Birth of a Bustier

stitiching the bustier net

My best friend Loula’s custom wedding dress was to be a form fitting evening gown with a corset back.  Though the dress would have straps, I wanted it to fit as if it were strapless and have the necessary structure inside to make the corset-laced closure work perfectly.  I used some techniques I learned back in graduate school peppered with some new techniques.

A lot of undergarments these days are made from stretchy material, but it would be very important that Loula’s bustier is made from stable fabrics.  It would fit similar to a corset with steel boning adding a lot of strength and support to the dress and the lacing closure.  Contrary to what you might think, corsets (bustiers, corselettes, etc.) are actually very comfortable to wear if fitted correctly.  They give you a lot of postural support and actually make you look and feel great!  Loula was really excited to wear a boned bodice on her wedding day!


To make Loula’s bustier, I took two layers of nylon power net, one on-grain and one cross-grain, and quilted them together in a grid pattern.  This would make for a very lightweight undergarment that was also very strong.

bodice net ready for stitching

I started from the center and machine-stitched each line a presser-foot’s length away from the previous line.  I learned that this causes a lot of shrinkage!

bodice net just gridded

Then I trimmed the excess from the quilted powernet and used my corrected pattern to cut out the pieces.

laying out the pattern on the bustier net

Once all the pieces were quilted and cut, I pinned the bustier together and tried it on the form.

bustier net fitting on the form

I then basted the seams together, stabilized the neckline, and put in some temporary bones for our fitting.  I tried a modified version of Lynda Maynard’s appendix to Kenneth D. King’s book “Birth of a Bustier” as my initial boning layout.  These were just temporary plastic bones that could be moved and repositioned in our fitting, so it was fun to try out new things (a theme you will see often in the creation of Loula’s dress.)

adding temporary bones to the bustier

I even made some impromptu “underwires” out of flexible spiral steel bones.

improptu underwire

Ta da!  The bustier was now ready for the fitting!  You may be asking “where is the corset back you keep talking about?”.  Until the fit is correct, I will continue to use a zipper adding the lacing in at the end for a perfect fit.

loula's bustier ready for fitting


Next post:  I make the muslin version of Loula’s wedding dress, attach it temporarily to this undergarment, and get everything ready for our first real fitting!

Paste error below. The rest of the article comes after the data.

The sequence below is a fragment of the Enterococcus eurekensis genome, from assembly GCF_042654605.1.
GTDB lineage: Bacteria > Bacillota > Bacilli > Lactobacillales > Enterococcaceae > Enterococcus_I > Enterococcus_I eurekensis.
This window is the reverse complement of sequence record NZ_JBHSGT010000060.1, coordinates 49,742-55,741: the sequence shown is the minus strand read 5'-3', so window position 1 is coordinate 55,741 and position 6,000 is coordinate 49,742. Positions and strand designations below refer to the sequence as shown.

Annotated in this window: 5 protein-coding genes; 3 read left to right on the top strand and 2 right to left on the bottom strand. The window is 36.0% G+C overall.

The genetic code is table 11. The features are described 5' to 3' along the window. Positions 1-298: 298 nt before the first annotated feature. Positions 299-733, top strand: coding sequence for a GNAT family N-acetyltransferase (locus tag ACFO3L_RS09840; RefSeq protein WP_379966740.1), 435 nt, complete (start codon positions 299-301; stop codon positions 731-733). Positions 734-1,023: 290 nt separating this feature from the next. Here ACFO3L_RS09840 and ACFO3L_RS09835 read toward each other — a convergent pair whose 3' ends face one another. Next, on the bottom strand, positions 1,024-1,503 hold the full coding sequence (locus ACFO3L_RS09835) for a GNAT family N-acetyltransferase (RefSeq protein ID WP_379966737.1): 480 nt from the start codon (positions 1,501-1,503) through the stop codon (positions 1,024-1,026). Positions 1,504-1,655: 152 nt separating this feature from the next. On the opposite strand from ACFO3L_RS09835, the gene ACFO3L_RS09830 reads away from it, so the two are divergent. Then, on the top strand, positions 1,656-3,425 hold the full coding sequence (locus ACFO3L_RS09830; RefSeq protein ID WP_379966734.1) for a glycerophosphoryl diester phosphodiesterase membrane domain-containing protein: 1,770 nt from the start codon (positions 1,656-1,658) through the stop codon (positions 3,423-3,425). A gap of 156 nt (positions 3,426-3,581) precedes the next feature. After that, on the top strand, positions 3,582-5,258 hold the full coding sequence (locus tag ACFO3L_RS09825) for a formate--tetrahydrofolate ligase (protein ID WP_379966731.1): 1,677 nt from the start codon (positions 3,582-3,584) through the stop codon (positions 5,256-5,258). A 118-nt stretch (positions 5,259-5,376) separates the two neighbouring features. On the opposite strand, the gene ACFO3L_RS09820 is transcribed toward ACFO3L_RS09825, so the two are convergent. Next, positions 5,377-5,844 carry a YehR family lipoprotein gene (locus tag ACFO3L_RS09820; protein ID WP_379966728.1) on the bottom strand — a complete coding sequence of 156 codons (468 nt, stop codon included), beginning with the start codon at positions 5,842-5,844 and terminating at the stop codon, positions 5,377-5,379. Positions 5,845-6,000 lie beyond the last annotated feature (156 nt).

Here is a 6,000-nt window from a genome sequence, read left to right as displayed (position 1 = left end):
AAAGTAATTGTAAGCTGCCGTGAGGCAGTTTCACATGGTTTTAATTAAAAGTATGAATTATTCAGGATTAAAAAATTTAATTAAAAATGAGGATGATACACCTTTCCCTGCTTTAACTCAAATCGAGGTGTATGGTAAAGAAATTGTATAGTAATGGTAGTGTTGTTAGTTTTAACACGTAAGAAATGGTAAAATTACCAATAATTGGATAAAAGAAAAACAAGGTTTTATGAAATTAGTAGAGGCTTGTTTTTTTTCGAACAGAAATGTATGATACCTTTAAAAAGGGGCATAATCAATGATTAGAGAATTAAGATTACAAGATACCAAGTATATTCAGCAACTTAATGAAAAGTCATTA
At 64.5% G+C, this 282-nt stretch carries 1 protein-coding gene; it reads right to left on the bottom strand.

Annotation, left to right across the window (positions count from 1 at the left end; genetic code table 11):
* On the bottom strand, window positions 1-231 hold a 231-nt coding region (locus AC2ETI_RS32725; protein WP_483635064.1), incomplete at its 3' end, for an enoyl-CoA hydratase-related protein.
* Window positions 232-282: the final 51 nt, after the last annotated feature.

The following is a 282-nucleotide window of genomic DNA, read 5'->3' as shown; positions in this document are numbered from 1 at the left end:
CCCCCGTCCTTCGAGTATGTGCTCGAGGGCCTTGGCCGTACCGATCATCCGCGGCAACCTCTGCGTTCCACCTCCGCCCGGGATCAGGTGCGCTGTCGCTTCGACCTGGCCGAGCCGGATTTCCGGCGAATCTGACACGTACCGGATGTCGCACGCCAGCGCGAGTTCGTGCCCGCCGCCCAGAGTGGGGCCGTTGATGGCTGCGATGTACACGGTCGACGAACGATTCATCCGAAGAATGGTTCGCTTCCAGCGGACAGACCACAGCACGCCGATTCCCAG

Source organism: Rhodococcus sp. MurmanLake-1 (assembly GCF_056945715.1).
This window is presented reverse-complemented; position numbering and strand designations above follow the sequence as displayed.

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5 Responses

  1. Hi,
    Did you stay with that type of boning and placement in the final piece? Do you prefer the steel bone for the “underwire” over a bra underwire? My bride is also full-busted.


    1. If you keep hitting the “next post” button, you can follow the whole process of the dress being made all the way to the wedding day.

      To answer your question, at this point in the process I thought I might try a simple bustier like you see here, but after the fittings I ended up making cups and using real underwires. The bustier itself had a mix of white steel bones and spiral steel bones. (The plastic ones in this post were just for the fittings, so I could decide what length bones to buy.)

      The post that shows finishing the bustier can be found here:

      Hope it helps you with your bride!

  2. Hi,
    Also do you have a source for your nylon power net? Seems I can only find it with spandex .

    Thanks, Karen

    1. The powernet I used was something I’ve had sitting around in stock for about a decade. It was actually something that a designer in NYC was throwing out when I snagged on it. I used all of it for Loula’s bustier, so I’ll be looking for a source soon too! Let me know if you find one, Karen!

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Hi there! I'm Brooks Ann.

I’m a former professional costumer and couture dressmaker for one-of-a-kind bridalwear located in Hillsborough, North Carolina, who teaches custom garment sewing too the sew-curious online.

My blog mostly follows along with the couture process of how each heirloom-quality custom wedding dress was made from idea to wedding day, as well as other interesting tidbits related to sewing, weddings, and body positivity.

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